Small Business Owners: Adapt & Survive

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Written by Guy Walsh

Hey, fellow small business owners and freelancers, did you know that some things that you perceive to be big threats to your business can be turned into your biggest strengths?

Developments in photography

As a photographer, I know that one of my biggest threats is the speed at which technology develops. This creates opportunities not only for competitors with big financial reserves to purchase and shout about the latest equipment, but as it becomes more affordable, potential customers may decide to bring some services in-house.

There is also the threat of AI. I’ve seen lots of photographers become very defensive about AI, but as with any technology, you can see it as a help or a hindrance.

My services have always been based around my desire for authenticity. AI, by design, cannot be authentic. If a person is willing to use AI to create what they see as their perfect headshot, then I can be happy in the knowledge that they were unlikely to ever become a customer.

Opportunities created

What AI can do for me, however, is complete some boring administrative tasks, and help reduce my photo editing time. Adobe Lightroom Classic has seen some huge improvements in AI functionality over the past two years, and the quality and speed of my edits has improved as a result.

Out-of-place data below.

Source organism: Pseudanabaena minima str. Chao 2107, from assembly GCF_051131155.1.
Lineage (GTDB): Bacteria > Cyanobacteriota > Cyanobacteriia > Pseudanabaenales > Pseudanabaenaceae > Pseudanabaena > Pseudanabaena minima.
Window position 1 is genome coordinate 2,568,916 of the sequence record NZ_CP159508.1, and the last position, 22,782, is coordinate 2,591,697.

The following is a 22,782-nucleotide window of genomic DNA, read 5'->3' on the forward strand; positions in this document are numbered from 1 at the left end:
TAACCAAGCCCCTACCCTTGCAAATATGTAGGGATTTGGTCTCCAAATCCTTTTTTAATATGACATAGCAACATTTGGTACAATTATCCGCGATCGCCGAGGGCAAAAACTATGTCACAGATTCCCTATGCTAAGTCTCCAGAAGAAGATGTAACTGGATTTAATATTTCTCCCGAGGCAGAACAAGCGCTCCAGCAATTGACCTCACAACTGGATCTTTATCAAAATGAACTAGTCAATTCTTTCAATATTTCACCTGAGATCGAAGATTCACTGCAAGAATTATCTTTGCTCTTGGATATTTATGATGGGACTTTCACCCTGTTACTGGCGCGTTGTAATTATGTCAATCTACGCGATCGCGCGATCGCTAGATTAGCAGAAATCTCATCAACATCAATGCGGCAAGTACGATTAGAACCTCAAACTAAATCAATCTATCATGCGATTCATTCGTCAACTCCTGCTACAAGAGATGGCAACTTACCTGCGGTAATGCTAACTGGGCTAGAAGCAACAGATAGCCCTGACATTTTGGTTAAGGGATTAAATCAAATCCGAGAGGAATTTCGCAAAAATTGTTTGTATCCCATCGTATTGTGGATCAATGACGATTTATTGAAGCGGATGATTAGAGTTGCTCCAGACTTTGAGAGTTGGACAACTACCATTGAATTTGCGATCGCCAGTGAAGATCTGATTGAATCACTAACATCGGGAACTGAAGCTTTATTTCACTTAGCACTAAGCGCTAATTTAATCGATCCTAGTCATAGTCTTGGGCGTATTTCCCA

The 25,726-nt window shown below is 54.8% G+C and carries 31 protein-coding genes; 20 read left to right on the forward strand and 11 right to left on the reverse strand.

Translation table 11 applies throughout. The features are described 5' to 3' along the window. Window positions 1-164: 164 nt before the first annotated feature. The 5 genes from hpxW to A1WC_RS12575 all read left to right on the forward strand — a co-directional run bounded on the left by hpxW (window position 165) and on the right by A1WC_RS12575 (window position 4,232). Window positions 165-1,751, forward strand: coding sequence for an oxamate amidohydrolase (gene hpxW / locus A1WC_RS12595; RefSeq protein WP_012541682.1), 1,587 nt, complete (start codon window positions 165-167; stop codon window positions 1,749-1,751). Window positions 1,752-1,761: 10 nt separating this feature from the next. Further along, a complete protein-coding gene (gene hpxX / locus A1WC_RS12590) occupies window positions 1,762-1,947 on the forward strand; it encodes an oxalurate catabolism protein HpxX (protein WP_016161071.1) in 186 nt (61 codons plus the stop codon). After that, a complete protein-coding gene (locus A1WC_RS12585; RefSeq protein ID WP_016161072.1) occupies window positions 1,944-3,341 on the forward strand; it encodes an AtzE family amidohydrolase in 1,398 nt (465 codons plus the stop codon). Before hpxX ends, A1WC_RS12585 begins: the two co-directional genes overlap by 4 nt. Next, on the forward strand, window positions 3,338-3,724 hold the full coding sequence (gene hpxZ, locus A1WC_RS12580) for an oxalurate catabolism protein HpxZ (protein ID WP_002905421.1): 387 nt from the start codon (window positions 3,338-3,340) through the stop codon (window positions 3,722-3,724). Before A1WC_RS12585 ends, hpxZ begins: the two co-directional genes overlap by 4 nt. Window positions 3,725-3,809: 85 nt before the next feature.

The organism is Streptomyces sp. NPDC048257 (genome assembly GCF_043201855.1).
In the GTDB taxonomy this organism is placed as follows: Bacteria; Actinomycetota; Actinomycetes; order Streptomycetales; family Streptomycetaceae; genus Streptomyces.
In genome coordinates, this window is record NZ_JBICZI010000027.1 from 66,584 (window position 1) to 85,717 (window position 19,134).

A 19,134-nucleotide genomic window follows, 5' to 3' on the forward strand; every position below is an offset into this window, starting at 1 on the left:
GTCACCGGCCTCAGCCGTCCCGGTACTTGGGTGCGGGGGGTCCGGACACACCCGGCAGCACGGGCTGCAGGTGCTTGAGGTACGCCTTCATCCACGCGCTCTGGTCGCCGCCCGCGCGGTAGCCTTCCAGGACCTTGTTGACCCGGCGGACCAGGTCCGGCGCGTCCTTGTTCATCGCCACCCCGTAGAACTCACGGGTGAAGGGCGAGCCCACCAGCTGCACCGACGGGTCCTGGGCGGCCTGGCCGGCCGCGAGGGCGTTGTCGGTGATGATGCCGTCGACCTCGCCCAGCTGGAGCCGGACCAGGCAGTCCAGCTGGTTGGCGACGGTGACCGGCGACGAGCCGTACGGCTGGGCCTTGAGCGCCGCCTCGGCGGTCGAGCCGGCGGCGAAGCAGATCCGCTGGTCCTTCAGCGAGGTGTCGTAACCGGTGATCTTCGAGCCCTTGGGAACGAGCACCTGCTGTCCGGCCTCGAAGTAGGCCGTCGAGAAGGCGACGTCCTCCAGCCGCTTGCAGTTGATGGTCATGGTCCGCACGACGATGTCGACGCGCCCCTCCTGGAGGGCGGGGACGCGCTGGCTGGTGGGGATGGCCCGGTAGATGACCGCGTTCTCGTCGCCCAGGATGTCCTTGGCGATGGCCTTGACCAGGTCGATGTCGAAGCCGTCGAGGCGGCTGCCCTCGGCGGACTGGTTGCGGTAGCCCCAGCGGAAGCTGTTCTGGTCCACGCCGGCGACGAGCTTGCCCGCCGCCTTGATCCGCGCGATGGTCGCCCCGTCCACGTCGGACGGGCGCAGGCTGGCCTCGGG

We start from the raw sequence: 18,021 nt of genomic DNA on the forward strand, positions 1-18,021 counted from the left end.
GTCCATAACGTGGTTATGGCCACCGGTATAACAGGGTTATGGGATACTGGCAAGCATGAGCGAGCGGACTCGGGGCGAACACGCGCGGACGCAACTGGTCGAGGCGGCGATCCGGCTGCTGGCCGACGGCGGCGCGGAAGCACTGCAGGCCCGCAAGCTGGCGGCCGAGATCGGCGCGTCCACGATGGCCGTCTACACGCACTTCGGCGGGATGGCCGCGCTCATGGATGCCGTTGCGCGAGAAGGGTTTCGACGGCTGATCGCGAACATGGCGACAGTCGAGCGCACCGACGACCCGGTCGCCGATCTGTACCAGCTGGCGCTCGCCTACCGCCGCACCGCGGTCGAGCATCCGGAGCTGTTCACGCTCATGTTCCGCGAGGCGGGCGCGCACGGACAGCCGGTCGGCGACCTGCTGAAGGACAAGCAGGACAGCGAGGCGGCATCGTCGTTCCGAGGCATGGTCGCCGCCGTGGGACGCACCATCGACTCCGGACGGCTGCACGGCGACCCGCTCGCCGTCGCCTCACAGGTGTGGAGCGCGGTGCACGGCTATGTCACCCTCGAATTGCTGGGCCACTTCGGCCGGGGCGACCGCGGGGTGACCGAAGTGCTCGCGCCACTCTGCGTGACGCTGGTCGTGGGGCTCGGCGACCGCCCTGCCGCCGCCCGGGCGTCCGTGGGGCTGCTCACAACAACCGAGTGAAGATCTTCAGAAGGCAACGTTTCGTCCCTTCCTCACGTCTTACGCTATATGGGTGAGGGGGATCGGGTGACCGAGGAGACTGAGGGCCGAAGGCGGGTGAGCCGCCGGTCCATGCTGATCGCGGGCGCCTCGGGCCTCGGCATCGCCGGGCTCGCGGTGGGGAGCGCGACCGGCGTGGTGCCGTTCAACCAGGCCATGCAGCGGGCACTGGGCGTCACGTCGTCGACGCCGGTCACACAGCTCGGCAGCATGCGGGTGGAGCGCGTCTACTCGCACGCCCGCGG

I’m able to automate certain processes in my business, and it can also help me get out of a creative rut.

How you can use this knowledge

As a small business owner or freelancer, you’re probably not tied into long-term service contracts. You’re probably not limited by company-wide processes that can only be amended after a six-week service review. You probably don’t need authorisation from three levels above to install the latest AI app on your phone.

You’re able to be flexible. You can use the latest developments to your advantage. You can switch paths in two minutes rather than two years.

This is why my services are always developing, and why over the next few months you’ll see me offering wider content-creation services to small businesses.

Remember – you answer to no one. You can embrace new technologies, new laws, new trends and new attitudes and make them work for you.

My advice is to embrace play: Play with ideas, play with opportunities. Eventually you’ll work out what works for you. Adapt.

And once you’re settled into a routine?

Play again. Adapt again.

And survive.

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